President Donald Trump may be getting a wall.
The barrier line of yellow school buses is gone from Palm Beach International Airport, and plans are in motion to have something more permanent in place ahead of Trump’s next visit to his Mar-a-Lago Club.
The buses served as a temporary shield for Air Force One when it was parked on the south side of PBIA off Southern Boulevard during Trump’s visits. But they were never supposed to be “a permanent solution” to presidential aircraft security concerns, said Jerry Allen, deputy director of planning and development for Palm Beach County’s airports department.
“You get a request from the Secret Service, ‘Can you screen this area off?’ and you react as quickly as you can,” Allen said.
That quick reaction resulted in the bumper-to-bumper school bus setup seen for the past several months just east of the Atlantic Aviation terminal at PBIA. Most of those buses were removed this past weekend, and Allen said the Palm Beach County Sheriff’s Office is working on an alternative with contractor TCP Security Solutions of Tampa.
The same company worked with PBSO to place reinforced barriers along roads near the Eau Palm Beach in Manalapan during the April visit to Palm Beach by China’s President Xi Jinping, who stayed at the Manalapan resort with his delegation as he and Trump held a summit at Mar-a-Lago.
For that visit, officials relied on TCP’s BarrierGuard 800, eight-foot-tall panels of steel fence that was placed on two-foot-tall concrete walls along South Ocean Boulevard and East Ocean Avenue, according to a video TCP Security Solutions manager Casey Wasielewski posted recently to YouTube.
“The beauty of this product is it is the only temporary barrier that is a roadway barrier as well as a security barrier,” Wasielewski said in the video, noting that it is the only barrier in the U.S. that has both of those ratings.
The Palm Beach Post has reached out to Wasielewski and PBSO for comment. Allen said he did not know what the cost would be to build the barrier, or when it is expected to be in place.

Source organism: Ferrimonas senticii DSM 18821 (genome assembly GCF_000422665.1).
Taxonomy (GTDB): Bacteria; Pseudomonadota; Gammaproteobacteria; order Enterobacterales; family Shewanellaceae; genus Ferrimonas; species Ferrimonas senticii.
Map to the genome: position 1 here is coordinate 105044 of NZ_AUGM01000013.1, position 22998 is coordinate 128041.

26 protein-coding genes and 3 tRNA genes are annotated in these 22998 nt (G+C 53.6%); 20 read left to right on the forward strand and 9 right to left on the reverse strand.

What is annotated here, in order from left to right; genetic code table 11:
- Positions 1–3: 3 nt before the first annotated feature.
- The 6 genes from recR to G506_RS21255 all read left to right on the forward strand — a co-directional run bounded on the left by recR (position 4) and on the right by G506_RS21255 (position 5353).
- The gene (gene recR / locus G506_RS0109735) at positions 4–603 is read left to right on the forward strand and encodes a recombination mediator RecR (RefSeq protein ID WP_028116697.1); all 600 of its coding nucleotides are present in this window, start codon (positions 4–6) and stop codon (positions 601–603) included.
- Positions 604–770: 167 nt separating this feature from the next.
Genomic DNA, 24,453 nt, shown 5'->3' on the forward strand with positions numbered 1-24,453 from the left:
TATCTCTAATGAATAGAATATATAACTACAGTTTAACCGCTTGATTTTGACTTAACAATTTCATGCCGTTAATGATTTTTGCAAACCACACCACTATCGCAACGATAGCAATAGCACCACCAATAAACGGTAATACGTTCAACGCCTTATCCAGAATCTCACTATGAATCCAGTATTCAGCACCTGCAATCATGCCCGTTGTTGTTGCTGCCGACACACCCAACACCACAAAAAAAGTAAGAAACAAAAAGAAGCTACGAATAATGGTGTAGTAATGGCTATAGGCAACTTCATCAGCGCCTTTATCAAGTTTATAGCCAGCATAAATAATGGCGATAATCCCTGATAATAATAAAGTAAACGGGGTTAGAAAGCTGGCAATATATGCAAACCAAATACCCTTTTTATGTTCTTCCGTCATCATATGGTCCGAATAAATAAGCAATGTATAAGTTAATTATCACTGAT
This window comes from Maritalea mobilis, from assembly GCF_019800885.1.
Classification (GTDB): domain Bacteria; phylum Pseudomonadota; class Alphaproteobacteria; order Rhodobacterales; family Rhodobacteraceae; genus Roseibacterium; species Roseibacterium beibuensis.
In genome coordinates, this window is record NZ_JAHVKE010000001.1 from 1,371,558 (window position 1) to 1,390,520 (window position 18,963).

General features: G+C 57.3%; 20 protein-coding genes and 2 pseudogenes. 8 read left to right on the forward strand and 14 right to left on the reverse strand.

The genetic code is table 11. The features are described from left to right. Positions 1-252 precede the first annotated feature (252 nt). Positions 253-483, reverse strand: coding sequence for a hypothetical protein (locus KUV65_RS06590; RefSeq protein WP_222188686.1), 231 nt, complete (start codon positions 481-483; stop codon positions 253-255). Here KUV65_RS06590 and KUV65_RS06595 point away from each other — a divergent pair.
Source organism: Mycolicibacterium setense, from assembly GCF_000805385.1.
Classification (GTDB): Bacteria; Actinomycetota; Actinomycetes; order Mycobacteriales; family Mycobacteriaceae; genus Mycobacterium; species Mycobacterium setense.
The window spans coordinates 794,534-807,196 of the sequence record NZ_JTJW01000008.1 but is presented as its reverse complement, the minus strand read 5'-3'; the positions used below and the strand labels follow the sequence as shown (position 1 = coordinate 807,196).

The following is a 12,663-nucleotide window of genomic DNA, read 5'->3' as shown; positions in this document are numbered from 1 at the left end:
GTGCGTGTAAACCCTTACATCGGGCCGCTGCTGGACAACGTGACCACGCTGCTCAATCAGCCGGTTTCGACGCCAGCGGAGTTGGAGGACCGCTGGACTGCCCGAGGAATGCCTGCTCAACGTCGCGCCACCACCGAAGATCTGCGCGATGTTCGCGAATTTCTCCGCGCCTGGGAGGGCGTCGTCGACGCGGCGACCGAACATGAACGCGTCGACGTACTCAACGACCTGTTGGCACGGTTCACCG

A protester is taken into custody near the Eau Palm Beach Resort & Spa in Manalapan on April 6. (Lannis Waters / The Palm Beach Post) pic.twitter.com/zm3w2Rf4kH— Eliot Kleinberg (@eliotkpbp) April 6, 2017
It may be possible for the county to apply for reimbursement to cover the barrier’s cost, under the federal budget deal approved in May. That bill included $61 million — out of the total $1 trillion — for local law enforcement agencies who provide security for Trump when he visits his residences, including Mar-a-Lago, from election day through Oct. 1, when next year’s budget is slated to take effect.
To qualify for reimbursement, county officials would have to show that the price of building the barrier was “in excess of the costs of normal and typical law enforcement operations,” and that it was directly related to protecting the president and requested by the director of the Secret Service.
County officials estimate about $4 million has been spent on security related to Trump’s seven visits to Palm Beach since taking office and two stays here as president-elect.
The steel fences put up ahead of Jinping’s visit took a few days both to erect and disassemble, potentially an appealing trait for a security team that may have to contend with, at times, several presidential weekend visits in a row as Trump is expected to begin visiting Mar-a-Lago again when Palm Beach’s social season resumes in the fall.
Officials have some time to determine the best option.
“We don’t anticipate him (Trump) coming back for awhile,” Allen said.